By LOU TISCIONE
A few good men were needed in Israel and the church would benefit from her example. The title may appear to be one that is overused. I sought to create a better one and was unable. The church’s greatest need is a few good men! It is only necessary to look back at the church of the Old Testament to see the need and God’s remedy.
1 Kings 12 through 2 Kings 25 contains the record of God’s dividing Israel into two kingdoms. The Northern Kingdom consisted of 10 of the 12 tribes of Israel. The Southern Kingdom contained the remaining two tribes of Israel. The Northern Kingdom came to be known as Samaria and the Southern as Judah.
There were a total of 39 kings and one queen between the two kingdoms. Out of these 40 monarchs, there were only eight who did what was right in accordance with God’s standard of what is right. Of those eight kings, four kings failed to remove the “high places.” Their failure to remove the “high places” resulted in the people continuing to worship pagan gods at those “high places.”
The Northern Kingdom, Samaria, existed for approximately 208 years. The Southern Kingdom’s longevity was 344 years. The Northern Kingdom of Samaria was destroyed by the Assyrians. The Southern Kingdom was conquered by the Babylonians. God, through the prophets, declared the end of both.
In 1 Corinthians 10:1-12 the Apostle Paul reminded the church of the demise of Israel in order to warn believers. Israel in the Old Testament was a nation of idolaters. John Calvin wrote in the 16th Century that the mind of man is an idol factory. Mankind hasn’t changed.
We who are the church should take the Bible’s warnings seriously. That is, those of us who profess Jesus is Lord know that we are citizens of Heaven, yet we still live in the world. God has called us to work out our salvation within the context of the local church. He has given each one of His children and the church in general a command to be holy! Christians affirm that God has made us for worship. We know that all men were created to worship the one true God. God has set His people apart for Himself.
The modern evangelical church in large part has been reflecting ignorance of God’s command to worship Him as Israel did. Not only has He commanded worship but He has declared the way He desires His people to worship Him. The church has been deceived with the teaching of some that the church is about fellowship or relationships with one another. The Bible teaches that fellowship in the church is a propositional truth because all believers are “in Christ.” Relationships with one another are meaningful if based in Christ.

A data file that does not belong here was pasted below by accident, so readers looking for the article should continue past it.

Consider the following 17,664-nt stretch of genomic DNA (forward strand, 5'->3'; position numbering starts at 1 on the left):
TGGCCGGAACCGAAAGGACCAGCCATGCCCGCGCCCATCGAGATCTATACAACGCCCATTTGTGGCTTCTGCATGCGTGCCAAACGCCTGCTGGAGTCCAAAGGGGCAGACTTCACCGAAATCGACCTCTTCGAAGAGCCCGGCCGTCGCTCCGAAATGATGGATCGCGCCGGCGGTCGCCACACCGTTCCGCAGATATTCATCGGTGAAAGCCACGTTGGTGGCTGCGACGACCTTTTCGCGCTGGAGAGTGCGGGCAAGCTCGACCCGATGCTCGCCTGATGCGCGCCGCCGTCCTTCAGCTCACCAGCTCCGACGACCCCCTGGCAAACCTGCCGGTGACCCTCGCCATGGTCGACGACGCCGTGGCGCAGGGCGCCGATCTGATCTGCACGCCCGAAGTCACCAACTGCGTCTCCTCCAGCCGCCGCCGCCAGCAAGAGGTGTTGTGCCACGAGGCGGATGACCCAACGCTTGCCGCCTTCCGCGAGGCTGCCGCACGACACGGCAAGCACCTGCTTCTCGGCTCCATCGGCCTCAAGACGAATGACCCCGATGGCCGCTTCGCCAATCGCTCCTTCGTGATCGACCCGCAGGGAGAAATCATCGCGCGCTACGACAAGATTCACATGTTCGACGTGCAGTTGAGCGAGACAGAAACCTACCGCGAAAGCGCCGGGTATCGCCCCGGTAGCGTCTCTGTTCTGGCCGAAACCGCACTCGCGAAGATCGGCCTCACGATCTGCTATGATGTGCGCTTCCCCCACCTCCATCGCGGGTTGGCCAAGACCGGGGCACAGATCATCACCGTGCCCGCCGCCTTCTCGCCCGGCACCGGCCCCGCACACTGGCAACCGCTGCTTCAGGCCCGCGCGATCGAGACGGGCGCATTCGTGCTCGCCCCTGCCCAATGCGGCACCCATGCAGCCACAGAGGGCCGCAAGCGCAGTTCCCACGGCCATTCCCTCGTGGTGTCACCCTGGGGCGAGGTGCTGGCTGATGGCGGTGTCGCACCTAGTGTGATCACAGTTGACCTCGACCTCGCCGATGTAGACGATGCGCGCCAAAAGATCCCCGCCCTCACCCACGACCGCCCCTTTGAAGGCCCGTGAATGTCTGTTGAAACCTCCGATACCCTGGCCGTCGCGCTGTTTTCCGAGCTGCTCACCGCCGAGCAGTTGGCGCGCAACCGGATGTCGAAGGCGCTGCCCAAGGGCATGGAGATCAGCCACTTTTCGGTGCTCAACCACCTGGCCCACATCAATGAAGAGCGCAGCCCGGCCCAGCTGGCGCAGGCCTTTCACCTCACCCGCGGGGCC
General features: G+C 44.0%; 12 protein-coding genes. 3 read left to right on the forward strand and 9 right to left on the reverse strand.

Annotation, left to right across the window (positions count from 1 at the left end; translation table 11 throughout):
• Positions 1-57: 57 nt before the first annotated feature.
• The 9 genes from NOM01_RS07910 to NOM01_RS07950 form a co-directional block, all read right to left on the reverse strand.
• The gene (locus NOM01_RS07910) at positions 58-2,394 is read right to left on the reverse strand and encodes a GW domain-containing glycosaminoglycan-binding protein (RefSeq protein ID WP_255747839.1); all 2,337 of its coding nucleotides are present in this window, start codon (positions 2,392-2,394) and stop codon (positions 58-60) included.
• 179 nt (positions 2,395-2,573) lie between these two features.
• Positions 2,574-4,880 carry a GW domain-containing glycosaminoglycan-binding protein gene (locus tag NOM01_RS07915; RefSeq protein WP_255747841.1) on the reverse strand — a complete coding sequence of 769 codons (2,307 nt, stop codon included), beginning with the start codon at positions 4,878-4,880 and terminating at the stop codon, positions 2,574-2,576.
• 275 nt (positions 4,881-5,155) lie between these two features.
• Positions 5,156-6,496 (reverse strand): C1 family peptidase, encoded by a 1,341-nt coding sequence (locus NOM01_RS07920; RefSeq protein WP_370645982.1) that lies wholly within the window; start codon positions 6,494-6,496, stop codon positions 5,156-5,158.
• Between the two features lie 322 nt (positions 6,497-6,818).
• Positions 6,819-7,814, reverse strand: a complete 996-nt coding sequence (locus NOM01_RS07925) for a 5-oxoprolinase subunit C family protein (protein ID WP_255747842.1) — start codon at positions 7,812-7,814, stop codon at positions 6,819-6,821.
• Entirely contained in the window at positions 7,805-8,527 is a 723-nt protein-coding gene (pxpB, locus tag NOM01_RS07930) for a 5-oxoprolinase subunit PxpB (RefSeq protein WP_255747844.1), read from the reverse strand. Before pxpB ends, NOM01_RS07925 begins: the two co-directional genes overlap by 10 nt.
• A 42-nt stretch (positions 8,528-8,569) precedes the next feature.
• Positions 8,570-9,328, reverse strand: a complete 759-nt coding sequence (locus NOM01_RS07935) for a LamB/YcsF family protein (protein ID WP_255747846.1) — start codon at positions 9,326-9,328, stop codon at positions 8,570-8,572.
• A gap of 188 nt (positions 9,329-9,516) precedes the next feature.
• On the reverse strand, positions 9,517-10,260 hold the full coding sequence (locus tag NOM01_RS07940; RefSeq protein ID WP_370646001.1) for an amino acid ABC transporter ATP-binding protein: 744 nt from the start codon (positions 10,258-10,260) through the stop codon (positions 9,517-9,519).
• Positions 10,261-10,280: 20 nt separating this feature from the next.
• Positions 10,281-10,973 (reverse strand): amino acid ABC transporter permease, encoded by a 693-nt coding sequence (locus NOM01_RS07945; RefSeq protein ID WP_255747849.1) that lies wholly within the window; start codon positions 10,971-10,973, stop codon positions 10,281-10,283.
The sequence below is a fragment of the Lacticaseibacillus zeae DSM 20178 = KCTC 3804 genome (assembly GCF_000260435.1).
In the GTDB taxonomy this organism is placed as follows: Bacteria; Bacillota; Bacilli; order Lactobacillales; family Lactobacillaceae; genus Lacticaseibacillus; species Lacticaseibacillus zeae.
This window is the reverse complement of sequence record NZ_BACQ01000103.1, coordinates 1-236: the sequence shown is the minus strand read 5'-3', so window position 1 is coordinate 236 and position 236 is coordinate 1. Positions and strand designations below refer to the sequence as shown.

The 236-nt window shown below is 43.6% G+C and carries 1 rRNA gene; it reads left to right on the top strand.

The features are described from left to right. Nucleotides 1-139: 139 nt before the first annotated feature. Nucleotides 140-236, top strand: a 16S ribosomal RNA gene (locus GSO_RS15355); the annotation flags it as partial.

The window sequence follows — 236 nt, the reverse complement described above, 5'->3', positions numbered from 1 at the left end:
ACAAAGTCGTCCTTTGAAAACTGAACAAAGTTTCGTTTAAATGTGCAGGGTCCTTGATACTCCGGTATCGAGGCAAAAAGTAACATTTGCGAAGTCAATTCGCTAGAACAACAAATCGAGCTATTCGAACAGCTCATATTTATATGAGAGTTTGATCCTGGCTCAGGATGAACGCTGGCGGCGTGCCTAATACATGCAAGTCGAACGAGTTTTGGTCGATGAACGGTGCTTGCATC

One of the last concerns of the Apostle Paul was leadership in the church. He knew that the church would be invaded by false teachers. He wrote that people would surround themselves with those who would tickle their ears (2 Timothy 4:3). He knew that the only remedy was for the leaders in the church to be fully convinced of the absolute sufficiency of the word of God. He said that there would be terrible times in the last days. He said that people would be lovers of themselves, lovers of money, irreverent, brutal and not lovers of the truth. Of course, as we read 2 Timothy 3:1-5, we immediately think of the world around us. But, the sobering reality is that Paul was not speaking about the world. He was declaring what would happen in the church. He said there would be people having an appearance of godliness but denying its power (2 Timothy 3:5).
The answer Paul gave to two pastors, Timothy and Titus, was to select a few good men to lead the church under Christ. The answer is still the same. The Southern Kingdom of Israel had a few good men who did what was right. Likewise, the church of Jesus Christ, now more than ever, needs a few good men to lead in submission to the word of God.
We don’t need new ideas, youth movements or so-called “missional” emphases in the church. The answer is biblical leadership. May the Lord rise up a few good men in every Bible believing church and may we recognize them.
Lou Tiscione is pastor of Weatherford Presbyterian Church (PCA).